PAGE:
For book launches, a strategic tour might go fine solo. “Pre-pandemic, I always threw the first launch event on my own because it was essentially a big party to apologize to all the friends I’d been ignoring for the past two years while working on a book!” says Janie Chang, author of The Library of Legends.
If, however, you’re releasing a paperback edition of a hardcover you’ve already launched, or are looking to speak in a town where you don’t personally know many people to fill seats, teaming up with another author (whether they’re local and can spread the word, or are also touring and can double the interest) can make good sense.
Beyond the “new release” phase, dual author events can mean split book sales, where some attendees intend to buy only one book that day and have to decide which. But multiple authors can also draw bigger crowds, which can make for a more successful event overall.
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Plan the discussion.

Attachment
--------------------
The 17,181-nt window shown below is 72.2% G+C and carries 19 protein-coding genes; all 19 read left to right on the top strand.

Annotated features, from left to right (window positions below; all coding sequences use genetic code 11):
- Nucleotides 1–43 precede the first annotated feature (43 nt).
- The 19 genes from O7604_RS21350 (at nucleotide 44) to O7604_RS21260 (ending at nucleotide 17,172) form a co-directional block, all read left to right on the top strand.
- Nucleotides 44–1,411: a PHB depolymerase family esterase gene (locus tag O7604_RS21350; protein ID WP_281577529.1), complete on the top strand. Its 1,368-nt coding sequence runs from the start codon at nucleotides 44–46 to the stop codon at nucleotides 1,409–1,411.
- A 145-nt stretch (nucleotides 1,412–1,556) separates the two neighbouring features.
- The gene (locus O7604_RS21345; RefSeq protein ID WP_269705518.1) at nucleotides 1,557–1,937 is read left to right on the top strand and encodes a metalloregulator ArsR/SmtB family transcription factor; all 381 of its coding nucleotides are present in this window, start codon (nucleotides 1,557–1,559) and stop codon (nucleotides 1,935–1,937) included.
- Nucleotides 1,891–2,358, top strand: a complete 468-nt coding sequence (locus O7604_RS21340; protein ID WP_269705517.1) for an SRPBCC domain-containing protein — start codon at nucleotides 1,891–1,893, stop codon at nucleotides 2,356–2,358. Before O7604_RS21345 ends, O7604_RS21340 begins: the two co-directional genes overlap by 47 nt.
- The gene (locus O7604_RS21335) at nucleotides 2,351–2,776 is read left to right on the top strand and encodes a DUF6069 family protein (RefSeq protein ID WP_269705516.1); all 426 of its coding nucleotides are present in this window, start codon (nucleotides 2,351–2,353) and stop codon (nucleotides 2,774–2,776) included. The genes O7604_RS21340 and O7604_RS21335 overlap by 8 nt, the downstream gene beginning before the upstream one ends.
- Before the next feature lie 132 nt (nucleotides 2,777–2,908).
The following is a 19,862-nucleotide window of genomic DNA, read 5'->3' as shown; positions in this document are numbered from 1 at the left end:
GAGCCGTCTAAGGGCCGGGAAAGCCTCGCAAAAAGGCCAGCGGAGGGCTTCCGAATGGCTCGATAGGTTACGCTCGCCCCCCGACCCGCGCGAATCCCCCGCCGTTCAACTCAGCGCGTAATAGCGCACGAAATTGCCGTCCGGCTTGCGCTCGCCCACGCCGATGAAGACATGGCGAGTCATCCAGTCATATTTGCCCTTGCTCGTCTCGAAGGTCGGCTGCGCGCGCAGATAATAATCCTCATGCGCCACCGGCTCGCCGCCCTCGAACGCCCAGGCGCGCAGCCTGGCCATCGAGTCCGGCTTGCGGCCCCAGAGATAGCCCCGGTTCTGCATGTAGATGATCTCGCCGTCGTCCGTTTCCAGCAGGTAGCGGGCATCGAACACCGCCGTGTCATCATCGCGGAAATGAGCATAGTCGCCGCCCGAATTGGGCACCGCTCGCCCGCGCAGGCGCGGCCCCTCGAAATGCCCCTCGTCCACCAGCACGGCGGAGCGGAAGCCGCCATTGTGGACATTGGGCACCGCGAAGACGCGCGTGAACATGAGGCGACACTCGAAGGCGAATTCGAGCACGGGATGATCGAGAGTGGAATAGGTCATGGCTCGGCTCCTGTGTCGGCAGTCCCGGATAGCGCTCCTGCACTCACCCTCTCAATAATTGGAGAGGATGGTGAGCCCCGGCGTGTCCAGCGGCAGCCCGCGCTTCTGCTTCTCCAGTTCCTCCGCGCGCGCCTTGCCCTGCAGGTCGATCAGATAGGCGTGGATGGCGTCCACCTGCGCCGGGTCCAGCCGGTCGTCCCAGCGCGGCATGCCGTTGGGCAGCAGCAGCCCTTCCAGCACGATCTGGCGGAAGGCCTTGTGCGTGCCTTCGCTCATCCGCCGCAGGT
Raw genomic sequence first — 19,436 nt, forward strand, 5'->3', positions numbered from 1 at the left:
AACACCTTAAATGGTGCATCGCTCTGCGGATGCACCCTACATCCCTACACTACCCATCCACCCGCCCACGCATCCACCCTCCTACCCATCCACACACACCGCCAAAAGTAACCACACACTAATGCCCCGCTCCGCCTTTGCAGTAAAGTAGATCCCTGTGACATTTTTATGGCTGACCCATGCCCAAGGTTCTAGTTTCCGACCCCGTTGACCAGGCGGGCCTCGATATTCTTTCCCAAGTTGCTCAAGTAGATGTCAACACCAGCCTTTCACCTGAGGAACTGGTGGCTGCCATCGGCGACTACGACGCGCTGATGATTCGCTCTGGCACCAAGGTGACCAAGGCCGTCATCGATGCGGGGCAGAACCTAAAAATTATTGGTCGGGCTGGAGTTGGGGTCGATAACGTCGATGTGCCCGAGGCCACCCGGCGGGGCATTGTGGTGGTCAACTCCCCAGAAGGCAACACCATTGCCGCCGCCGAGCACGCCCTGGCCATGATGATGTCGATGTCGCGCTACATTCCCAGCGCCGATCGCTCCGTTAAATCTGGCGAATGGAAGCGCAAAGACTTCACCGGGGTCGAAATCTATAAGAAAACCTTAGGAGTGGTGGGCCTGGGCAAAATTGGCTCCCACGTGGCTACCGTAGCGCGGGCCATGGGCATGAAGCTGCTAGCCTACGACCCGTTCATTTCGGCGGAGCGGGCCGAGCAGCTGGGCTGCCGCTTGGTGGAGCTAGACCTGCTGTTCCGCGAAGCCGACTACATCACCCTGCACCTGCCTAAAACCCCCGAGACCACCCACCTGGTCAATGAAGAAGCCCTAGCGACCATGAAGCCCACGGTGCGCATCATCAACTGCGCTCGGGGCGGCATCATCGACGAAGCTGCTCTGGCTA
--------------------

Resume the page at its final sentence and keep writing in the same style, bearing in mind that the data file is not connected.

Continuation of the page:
For “in conversation” events, you may receive guidelines for what the marquis author wants to discuss. If you don’t, whether you run questions by them beforehand and/or ask if there’s anything they want you to include (or avoid) is at your discretion. Treat others as you’d like to be treated.
If the marquis is you, give as much direction as you like—though take care not to micromanage. You wouldn’t ask this host if you didn’t think them capable, after all.
For a joint event, chances are you’re teaming up with authors who you already know or share something in common with—an audience, subject matter, setting, or personal connection. “I think it’s important to create an event or in-conversation around a topic,” Frey says, “capitalizing on book launch, marketing, or even genre-specific events that really cater to a purpose.”
Chang agrees. “If not the same genre, then a similar theme, such as mother-daughter conflicts or sacrifice or love in a time of war.”
Touch base beforehand and trade expectations for how you’d like the event to go. It’s just as important to voice your own desires as it is to listen to your partners.
Always be sure books are readily available.
In person, you don’t want readers walking away empty-handed. It’s appropriate and reasonable for a conversation partner to be mentioned in marketing materials, and for both authors’ books to be amply stocked. When I hosted James Patterson at a large Cincinnati theater, I fully expected my book displays on the sales table to be dwarfed by his, but I did still have a presence there, which is as it should be for you.